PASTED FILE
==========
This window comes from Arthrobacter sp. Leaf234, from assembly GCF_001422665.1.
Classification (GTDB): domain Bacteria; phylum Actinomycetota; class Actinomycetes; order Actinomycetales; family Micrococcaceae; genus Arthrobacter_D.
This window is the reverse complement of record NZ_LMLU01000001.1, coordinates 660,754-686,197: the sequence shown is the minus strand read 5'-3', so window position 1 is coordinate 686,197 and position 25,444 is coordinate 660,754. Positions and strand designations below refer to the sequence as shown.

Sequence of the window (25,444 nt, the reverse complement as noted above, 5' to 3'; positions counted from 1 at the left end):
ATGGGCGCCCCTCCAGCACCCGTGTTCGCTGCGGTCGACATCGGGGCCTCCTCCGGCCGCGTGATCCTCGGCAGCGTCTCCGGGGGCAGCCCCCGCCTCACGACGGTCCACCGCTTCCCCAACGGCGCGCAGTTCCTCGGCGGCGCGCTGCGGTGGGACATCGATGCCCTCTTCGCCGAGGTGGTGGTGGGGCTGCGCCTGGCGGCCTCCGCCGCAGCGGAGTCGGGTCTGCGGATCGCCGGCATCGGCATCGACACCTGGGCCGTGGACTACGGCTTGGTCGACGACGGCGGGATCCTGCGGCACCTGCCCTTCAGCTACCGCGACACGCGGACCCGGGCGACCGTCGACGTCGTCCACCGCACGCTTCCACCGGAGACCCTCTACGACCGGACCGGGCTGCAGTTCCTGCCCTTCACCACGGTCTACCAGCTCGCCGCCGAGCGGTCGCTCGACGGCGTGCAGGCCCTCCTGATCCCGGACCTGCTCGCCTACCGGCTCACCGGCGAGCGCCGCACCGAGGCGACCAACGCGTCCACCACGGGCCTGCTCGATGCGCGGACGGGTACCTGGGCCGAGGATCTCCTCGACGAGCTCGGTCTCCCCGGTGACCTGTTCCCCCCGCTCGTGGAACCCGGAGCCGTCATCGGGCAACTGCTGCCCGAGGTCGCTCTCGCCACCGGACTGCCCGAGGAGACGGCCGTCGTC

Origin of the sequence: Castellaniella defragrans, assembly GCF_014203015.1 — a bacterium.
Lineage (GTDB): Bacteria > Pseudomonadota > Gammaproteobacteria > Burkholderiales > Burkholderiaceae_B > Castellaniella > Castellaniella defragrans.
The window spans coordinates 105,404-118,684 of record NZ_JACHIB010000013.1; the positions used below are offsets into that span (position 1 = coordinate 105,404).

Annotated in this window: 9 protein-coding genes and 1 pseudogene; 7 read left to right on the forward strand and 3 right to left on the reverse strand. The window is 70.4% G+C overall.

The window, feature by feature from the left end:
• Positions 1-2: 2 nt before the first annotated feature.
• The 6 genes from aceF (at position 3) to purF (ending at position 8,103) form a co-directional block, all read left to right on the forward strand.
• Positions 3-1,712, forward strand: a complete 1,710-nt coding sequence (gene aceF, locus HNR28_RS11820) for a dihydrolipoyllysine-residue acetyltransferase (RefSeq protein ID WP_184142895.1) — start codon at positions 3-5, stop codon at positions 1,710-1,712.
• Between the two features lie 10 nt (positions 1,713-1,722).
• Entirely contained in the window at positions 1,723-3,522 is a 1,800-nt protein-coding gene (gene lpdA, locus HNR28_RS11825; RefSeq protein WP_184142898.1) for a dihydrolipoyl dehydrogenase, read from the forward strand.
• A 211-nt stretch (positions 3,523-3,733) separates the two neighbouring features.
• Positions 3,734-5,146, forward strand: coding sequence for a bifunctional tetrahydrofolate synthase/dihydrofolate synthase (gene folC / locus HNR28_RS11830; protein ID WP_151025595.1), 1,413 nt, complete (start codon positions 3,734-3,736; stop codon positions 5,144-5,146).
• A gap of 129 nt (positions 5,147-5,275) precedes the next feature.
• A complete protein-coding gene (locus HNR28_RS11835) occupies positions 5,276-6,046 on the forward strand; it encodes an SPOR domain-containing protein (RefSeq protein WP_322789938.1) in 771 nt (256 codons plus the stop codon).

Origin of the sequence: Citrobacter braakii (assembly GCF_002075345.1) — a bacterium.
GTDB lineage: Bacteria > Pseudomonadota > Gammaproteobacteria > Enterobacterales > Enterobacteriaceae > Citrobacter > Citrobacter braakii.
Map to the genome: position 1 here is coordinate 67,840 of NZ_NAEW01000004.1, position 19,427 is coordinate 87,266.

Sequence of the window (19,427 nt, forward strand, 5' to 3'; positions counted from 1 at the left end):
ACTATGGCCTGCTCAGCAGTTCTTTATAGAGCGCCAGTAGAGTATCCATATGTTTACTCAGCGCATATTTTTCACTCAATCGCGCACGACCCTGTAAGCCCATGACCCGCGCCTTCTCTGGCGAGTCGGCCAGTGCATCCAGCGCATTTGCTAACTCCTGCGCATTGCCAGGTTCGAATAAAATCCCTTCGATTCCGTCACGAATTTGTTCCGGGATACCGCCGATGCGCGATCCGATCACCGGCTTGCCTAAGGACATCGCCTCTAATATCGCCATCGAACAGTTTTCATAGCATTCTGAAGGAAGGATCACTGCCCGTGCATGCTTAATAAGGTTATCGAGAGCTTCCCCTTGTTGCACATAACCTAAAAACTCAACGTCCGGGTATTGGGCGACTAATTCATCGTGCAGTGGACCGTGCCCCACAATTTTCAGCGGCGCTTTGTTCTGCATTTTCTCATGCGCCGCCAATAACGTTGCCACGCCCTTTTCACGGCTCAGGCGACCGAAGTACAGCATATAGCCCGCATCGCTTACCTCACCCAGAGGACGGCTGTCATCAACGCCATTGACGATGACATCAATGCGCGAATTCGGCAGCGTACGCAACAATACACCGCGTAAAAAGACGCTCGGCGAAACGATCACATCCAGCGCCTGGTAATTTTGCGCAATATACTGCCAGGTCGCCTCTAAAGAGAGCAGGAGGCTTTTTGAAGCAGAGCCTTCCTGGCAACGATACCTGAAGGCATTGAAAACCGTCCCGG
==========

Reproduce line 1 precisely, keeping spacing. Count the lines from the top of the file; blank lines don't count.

This window comes from Arthrobacter sp. Leaf234, from assembly GCF_001422665.1.